This lot has no reserve.
KING OF FAUX
BY MARY MCFADDEN
Man worships gold. From archaic times man has adorned himself in this life and in the aflerlife with gold. The Jews danced around a golden calf defying Moses when he came down from the mount with two tablets that would last for all time. Jason searched the known world for the Golden Fleece, a sheepskin for panning gold from the rivers. Herodus records that the Lydians' were the first people to mint gold coins. Women accumulated gold coinage to create their own dowries so they would have the freedom to choose their husbands. One day the K.J.L. coin will be sold at par with the Alexandrian, the oldest known coin.
Phidias clothed his great statue of Athena in the Parthenon in a cloak of gold. The King of Thailand changes the Emerald Buddha, seated on his aerial throne, to a golden mesh tunic at the 4th Season. The Duchess of Windsor is rumored to have been buried in her crystal and gold K.J.L. belt.
Kenneth Jay Lane understands the splendor of gold. He uses jeweler's metal and electro plating to give us a feeling of the riches of our ancient heritage. As Diana Vreeland once said you always need something of barbaric gold to take the curse off a 'robe de style,' meaning a black velvet ball gown. Kenny designs Pre Columbian pectorals, Islamic tribal jewels, and Tamil Nadu priests' golden ceremonial breastplates.
K.J.L. grew up in Detroit. His fantasies at Rhode Island School of Design were Imperial, show biz, and Mae West. KJL's design career started inauspiciously. On a spring day in 1963, I remember him hocking his jewels down 5th Avenue, dressed in a sculpted Savil Row suit, a Windsor knotted tie, and a Mickey Mouse watch. We were both working for Christian Dior at the time. He had a handful of plastic bangles and earrings that he had bought at a dime store and covered them with rough rhinestone crystals on a painted black ground. I thought that kind of stuff was unsaleable. Then, came a series of leopard and zebra patterned bangles. The columnist Eugenia Shepard wrote, "Kenneth Jay Lane's rise in the costume jewelry world has been nothing short of a comet." Eleanor Lambert said "Kenneth Lane created costume jewelry."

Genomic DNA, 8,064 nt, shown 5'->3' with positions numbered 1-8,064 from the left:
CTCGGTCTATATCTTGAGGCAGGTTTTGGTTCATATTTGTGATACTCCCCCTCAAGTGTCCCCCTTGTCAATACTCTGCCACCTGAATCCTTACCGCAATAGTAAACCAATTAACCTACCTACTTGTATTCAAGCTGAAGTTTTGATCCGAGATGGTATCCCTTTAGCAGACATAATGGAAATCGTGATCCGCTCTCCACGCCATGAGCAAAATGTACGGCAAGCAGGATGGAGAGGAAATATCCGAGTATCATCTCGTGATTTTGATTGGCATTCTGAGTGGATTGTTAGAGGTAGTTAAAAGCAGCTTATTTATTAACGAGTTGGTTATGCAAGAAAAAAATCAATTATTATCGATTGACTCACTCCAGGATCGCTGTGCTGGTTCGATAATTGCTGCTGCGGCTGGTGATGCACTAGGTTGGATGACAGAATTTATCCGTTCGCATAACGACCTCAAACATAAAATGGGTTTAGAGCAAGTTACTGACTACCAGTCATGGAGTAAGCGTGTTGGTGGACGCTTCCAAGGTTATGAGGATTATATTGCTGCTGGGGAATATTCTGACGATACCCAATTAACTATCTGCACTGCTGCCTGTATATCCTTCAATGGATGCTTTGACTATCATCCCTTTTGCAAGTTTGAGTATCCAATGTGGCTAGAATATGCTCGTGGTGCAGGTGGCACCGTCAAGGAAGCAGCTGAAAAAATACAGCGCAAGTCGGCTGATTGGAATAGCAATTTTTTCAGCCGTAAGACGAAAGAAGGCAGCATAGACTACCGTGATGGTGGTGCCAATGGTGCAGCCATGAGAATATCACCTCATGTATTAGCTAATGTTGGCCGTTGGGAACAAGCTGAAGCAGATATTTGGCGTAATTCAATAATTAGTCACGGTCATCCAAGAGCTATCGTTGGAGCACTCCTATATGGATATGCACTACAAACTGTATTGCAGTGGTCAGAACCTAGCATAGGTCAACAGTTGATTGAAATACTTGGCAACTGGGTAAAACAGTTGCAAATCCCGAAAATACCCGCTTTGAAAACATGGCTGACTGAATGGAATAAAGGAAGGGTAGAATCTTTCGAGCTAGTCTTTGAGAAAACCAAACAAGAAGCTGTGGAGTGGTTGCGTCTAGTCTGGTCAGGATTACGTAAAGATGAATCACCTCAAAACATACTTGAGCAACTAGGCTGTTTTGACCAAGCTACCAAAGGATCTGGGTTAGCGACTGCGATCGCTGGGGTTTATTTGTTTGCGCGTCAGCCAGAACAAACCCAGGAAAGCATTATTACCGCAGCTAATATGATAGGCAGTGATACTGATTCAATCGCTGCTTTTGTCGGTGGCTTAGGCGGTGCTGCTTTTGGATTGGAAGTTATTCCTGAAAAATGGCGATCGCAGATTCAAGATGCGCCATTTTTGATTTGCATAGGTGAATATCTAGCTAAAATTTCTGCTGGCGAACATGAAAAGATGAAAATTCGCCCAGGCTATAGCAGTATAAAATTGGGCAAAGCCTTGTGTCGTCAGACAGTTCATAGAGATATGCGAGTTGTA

In his apartment as in his downtown house of an earlier period, K.J.L. creates atmospheres that reveal years of Grand Tour vacations. Huge billiard table lights hang above the living room. Fake potted palm trees and painted cactus are the sentinels of the luncheons. His is the best rolodex in town: Earl of Warwick, Jackie Onassis, Brooke Astor, the Maharaja of Jodhpur, Princess Ruspoli, H.R.H. Princess Michael of Kent, and Elizabeth Taylor. Orientalists pictures mix with zebra stripes. Books are piled high like the Leaning Tower of Pisa; magazines are stacked into towers of Babel, monuments to absolute clutter. K.J.L. has an endless curiosity, and probably could teach a world history class at Columbia University with the family trees of American and European aristocracy thrown in for fun.
K.J.L.is an explorer of the imagination. It started with Noah's Ark: caparisoned elephants with pearls hanging off their trunks, snakes as exquisite as Sarah Bernhard's enamel serpent, turtles encrusted with rubies, swans drinking diamonds, paved leopards, emerald-eyed frogs, unicorns with crystal horns. These fanciful jewels were created in his Providence, Rhode Island workshop.
Kenny is inspired by the great jewelers of our time: Cartier, Schlumberger, Verdura, Van Cleef & Arpels, David Webb, Belperron, Seaman Schepps, Jar, and Chanel. We could wear their fantastical designs for under $500. We could be Cinderella for a night. K.J.L. recreated English crown jewels, dating back to Mary of Modena, in crystal, dazzling by candlelight. There were conversation pieces: Ming China dragon jade lariats, Egyptian tomb body adornments, and the gold masks of the Inca King Atahualpa.
A few years ago, Kenny and I took a trip to Germany to see King Ludwig's castles and palaces. There we visited K.J.L.'s German dealer to buy colored stones to be set in his Maharaja necklaces. Kenny rolled up his sleeves, looking like a sorter at De Beers Central Selling Organization deciding on Harry Winston's parcel. K.J.L., like the master jeweler that he is, works on his wax models for years before they meet his eye of perfection. I have seen him mentally photograph any jewel that takes his fancy at a party. Magically, it appears for sale in his showroom.
On another trip to Capadocia in Turkey, the tribal center of the rug market: Kenny told me, "Look rich when we go down to dinner." I overloaded on diamond rings, K.J.L. triple strand baroque pearls, and a pair of Van Clef ruby drop earrings. By 11 that evening, all the rug dealers were hovering around our table, inviting us to their emporiums. The power of K.J.L. baroque pearls!
K.J.L.'s final achievement was to find the production facilities to produce his oeuvre to the wider American audience. Jewels under $100, he sells with anecdotes, jibes, and grand sophistication on QVC.
Carol Channing wore K.J.L. diamonds in 'Gentlemen Prefer Blondes' and occasionally threw them to her audience.
A K.J.L. diamond is forever.
Lane/Miller "Kenneth Jay Lane, Faking It," Abrams, New York, 1996, page 37